Pope Francis, the first Jesuit pontiff, will have a global outlook, experts have said. This will happen without the far-fetched theories that are associated with a community long shunned by the Vatican hierarchy.
The Society of Jesus, founded in 1540 by Ignatius of Loyola -- a former Spanish soldier -- is sometimes depicted as an "army of shadows".
Conspiracy theorists say the order controls everything from the Vatican's governing body, to the United Nations and the US banking system.
While some claim the moniker refers to the order's sombre garb, others claim its leader actually pulls the pope's strings.
The society's most famous motto -- Perinde ac cadaver (Obey as a dead body obeys) -- has also fuelled speculation.
The rumours are based on "Jesuit self-discipline, their total submission, their rules on secrecy and their utter obedience to the pope," said Henri Tincq, former Vatican expert for French daily Le Monde.
The society was also feared by some in past centuries for its "desire to influence the bourgeoise elites, who were handpicked and groomed" in special schools, he said.
Italian Catholic historian Alberto Melloni said the society's murky reputation was unfair, insisting "it is a large family where there is a bit of everything -- great conservatives and great reformers."
The order was disbanded by Pope Clement XIV in 1773 amid concern over its members' prowess as political operators and educators of the intellectual elites.
It was restored again in 1814 by Pope Pius VII as a counter to anti-clerical influences in Europe -- but experts say whatever power it now has, it is unlikely to have influenced the election of the new pope, Cardinal Jorge Mario Bergoglio.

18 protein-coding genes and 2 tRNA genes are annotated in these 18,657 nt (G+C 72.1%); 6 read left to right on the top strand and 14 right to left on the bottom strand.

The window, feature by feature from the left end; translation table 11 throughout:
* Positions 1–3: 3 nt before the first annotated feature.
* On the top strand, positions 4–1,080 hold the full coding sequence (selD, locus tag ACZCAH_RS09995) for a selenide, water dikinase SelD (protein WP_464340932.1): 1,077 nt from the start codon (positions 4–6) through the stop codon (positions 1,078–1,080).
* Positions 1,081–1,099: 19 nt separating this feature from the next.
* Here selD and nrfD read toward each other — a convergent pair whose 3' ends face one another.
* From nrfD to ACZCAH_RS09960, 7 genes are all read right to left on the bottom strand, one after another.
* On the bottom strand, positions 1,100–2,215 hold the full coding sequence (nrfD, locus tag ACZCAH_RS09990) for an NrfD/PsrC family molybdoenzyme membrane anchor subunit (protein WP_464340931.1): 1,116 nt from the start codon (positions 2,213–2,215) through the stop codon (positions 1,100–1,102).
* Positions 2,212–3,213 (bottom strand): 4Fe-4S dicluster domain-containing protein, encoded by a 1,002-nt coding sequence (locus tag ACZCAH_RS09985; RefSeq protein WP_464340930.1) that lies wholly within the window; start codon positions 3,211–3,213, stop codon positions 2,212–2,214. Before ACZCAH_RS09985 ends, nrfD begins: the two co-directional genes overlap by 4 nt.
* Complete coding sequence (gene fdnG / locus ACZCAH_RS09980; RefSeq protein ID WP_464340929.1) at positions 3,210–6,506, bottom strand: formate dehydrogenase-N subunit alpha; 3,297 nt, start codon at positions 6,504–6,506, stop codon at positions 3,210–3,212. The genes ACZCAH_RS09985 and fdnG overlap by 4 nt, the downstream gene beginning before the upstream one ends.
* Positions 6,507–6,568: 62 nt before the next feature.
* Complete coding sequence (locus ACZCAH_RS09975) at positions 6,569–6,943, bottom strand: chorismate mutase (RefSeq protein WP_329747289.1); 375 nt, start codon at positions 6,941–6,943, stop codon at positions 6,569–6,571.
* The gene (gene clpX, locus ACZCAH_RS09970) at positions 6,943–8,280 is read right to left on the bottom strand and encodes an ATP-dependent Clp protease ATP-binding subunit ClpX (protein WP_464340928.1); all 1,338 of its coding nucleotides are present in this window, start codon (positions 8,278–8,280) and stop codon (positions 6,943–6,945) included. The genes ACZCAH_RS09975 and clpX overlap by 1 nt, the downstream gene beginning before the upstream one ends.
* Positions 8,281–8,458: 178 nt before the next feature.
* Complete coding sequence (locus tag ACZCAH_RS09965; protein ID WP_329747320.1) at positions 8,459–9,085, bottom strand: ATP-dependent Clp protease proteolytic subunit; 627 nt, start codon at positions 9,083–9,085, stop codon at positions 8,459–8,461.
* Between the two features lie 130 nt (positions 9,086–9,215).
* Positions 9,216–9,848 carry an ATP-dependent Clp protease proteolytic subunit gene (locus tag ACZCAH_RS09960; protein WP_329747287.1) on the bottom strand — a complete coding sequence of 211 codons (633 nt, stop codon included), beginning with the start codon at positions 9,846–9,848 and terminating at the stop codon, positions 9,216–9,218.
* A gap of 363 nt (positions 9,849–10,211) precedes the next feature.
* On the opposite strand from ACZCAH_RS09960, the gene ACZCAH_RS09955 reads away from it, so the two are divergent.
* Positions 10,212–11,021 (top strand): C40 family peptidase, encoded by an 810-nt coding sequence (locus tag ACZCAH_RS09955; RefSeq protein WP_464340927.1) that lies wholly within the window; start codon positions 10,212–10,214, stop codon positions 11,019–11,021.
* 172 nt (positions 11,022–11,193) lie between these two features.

"It's not as if it was a club of Jesuit cardinals which elected him. He was the only Jesuit in the conclave," priest Louis Boisset told AFP, laughing off the idea that an order with just 19,000 members dispersed in 150 countries could have such power.
Vatican spokesman Federico Lombardi, who is also a Jesuit, said members of the order "see themselves as subordinates rather than a Church authority," adding that he believed Bergoglio's election was just "a pressing call for him to put himself at the service of the universal Church."
Academic Jose Bento da Silva, an expert on Jesuits at Warwick Business School in Britain, said: "No other religious order knows how to manage a global community like the Jesuits.
"The Jesuits are strongly aligned with the Catholic Church's doctrine and famous for unsettling the hierarchy of the Church," he said.
At the last conclave in 2005, Bergoglio had been a strong frontrunner for the papacy but had bowed out to leave the path free for Benedict XVI to become pope.
This time around, it was he who emerged to the ecstatic crowds in St. Peter's Square as the new leader of the world's 1.2 billion Catholics.
If he failed to appear overly emotional at his election, "that comes from the practice of 'holy indifference'" -- the Jesuit art of accepting that God's will be done rather than your own, Melloni said.
Antonio Spadaro, editor of the Jesuit Catholic Civilization periodical, said Bergoglio's decision to pay homage to St Francis of Assisi -- who was born into a well-off family but chose to live in poverty -- was significant.
Poverty "is at the heart of the Jesuit experience" and the society's founder Loyola followed Francis of Assisi's example when he underwent his spiritual conversion, he said.
Loyola turned to God after being hit by a cannonball and wounded in the leg while defending the citadel of Pamplona against the French in 1521.
He later lamented having been "a man given to the vanities of the world, whose chief delight consisted in martial exercises, with a great and vain desire to win renown."
According to Spadaro, Pope Francis "will have a vision of the world inspired by his Jesuit vocation, but it will be the Society of Jesus which will be in his service from now on."